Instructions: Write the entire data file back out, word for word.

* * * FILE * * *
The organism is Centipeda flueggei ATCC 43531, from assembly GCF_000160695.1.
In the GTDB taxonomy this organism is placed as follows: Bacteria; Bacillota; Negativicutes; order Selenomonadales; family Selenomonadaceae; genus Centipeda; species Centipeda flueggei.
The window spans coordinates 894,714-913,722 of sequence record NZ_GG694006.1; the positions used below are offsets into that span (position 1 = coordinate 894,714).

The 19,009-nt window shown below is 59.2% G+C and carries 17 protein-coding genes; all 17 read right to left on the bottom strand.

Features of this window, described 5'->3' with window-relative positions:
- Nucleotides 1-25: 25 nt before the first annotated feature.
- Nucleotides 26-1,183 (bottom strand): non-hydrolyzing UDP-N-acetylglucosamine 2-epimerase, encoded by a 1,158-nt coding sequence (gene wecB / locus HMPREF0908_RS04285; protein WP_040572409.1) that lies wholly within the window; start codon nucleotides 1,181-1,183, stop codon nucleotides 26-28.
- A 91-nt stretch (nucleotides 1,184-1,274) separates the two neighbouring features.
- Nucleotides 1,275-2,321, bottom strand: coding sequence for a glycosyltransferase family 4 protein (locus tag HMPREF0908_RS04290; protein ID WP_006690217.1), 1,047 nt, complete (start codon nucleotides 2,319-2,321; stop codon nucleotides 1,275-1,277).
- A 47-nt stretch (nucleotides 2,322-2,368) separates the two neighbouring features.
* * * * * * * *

The organism is Centipeda flueggei ATCC 43531, from assembly GCF_000160695.1.
In the GTDB taxonomy this organism is placed as follows: Bacteria; Bacillota; Negativicutes; order Selenomonadales; family Selenomonadaceae; genus Centipeda; species Centipeda flueggei.
The window spans coordinates 894,714-913,722 of sequence record NZ_GG694006.1; the positions used below are offsets into that span (position 1 = coordinate 894,714).

The 19,009-nt window shown below is 59.2% G+C and carries 17 protein-coding genes; all 17 read right to left on the bottom strand.

Features of this window, described 5'->3' with window-relative positions:
- Nucleotides 1-25: 25 nt before the first annotated feature.
- Nucleotides 26-1,183 (bottom strand): non-hydrolyzing UDP-N-acetylglucosamine 2-epimerase, encoded by a 1,158-nt coding sequence (gene wecB / locus HMPREF0908_RS04285; protein WP_040572409.1) that lies wholly within the window; start codon nucleotides 1,181-1,183, stop codon nucleotides 26-28.
- A 91-nt stretch (nucleotides 1,184-1,274) separates the two neighbouring features.
- Nucleotides 1,275-2,321, bottom strand: coding sequence for a glycosyltransferase family 4 protein (locus tag HMPREF0908_RS04290; protein ID WP_006690217.1), 1,047 nt, complete (start codon nucleotides 2,319-2,321; stop codon nucleotides 1,275-1,277).
- A 47-nt stretch (nucleotides 2,322-2,368) separates the two neighbouring features.